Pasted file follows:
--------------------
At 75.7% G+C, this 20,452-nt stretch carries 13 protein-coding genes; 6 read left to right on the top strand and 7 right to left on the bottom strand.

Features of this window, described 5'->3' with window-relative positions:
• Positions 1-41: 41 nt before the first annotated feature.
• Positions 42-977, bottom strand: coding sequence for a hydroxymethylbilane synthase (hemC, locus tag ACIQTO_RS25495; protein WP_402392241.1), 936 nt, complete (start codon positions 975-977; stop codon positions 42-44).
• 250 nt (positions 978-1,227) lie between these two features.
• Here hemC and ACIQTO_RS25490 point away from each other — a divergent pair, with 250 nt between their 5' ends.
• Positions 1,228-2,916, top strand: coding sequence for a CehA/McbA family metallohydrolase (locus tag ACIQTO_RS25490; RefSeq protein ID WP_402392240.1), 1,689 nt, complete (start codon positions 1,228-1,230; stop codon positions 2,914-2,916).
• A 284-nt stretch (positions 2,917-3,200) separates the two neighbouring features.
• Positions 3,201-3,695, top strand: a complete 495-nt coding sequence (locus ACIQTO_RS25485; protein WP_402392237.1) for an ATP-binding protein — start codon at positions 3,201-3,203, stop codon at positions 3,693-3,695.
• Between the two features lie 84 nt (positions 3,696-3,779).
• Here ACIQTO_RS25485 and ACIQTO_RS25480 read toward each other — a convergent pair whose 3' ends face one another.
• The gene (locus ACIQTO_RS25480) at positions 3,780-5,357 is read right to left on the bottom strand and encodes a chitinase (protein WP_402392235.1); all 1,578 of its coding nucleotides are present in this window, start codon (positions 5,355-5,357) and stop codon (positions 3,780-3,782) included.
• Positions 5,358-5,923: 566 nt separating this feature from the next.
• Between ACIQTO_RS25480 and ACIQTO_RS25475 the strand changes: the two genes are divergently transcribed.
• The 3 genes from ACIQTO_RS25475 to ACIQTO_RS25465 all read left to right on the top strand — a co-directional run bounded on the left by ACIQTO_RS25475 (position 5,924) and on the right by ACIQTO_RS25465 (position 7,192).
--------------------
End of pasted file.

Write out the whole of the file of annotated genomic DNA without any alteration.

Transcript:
At 75.7% G+C, this 20,452-nt stretch carries 13 protein-coding genes; 6 read left to right on the top strand and 7 right to left on the bottom strand.

Features of this window, described 5'->3' with window-relative positions:
• Positions 1-41: 41 nt before the first annotated feature.
• Positions 42-977, bottom strand: coding sequence for a hydroxymethylbilane synthase (hemC, locus tag ACIQTO_RS25495; protein WP_402392241.1), 936 nt, complete (start codon positions 975-977; stop codon positions 42-44).
• 250 nt (positions 978-1,227) lie between these two features.
• Here hemC and ACIQTO_RS25490 point away from each other — a divergent pair, with 250 nt between their 5' ends.
• Positions 1,228-2,916, top strand: coding sequence for a CehA/McbA family metallohydrolase (locus tag ACIQTO_RS25490; RefSeq protein ID WP_402392240.1), 1,689 nt, complete (start codon positions 1,228-1,230; stop codon positions 2,914-2,916).
• A 284-nt stretch (positions 2,917-3,200) separates the two neighbouring features.
• Positions 3,201-3,695, top strand: a complete 495-nt coding sequence (locus ACIQTO_RS25485; protein WP_402392237.1) for an ATP-binding protein — start codon at positions 3,201-3,203, stop codon at positions 3,693-3,695.
• Between the two features lie 84 nt (positions 3,696-3,779).
• Here ACIQTO_RS25485 and ACIQTO_RS25480 read toward each other — a convergent pair whose 3' ends face one another.
• The gene (locus ACIQTO_RS25480) at positions 3,780-5,357 is read right to left on the bottom strand and encodes a chitinase (protein WP_402392235.1); all 1,578 of its coding nucleotides are present in this window, start codon (positions 5,355-5,357) and stop codon (positions 3,780-3,782) included.
• Positions 5,358-5,923: 566 nt separating this feature from the next.
• Between ACIQTO_RS25480 and ACIQTO_RS25475 the strand changes: the two genes are divergently transcribed.
• The 3 genes from ACIQTO_RS25475 to ACIQTO_RS25465 all read left to right on the top strand — a co-directional run bounded on the left by ACIQTO_RS25475 (position 5,924) and on the right by ACIQTO_RS25465 (position 7,192).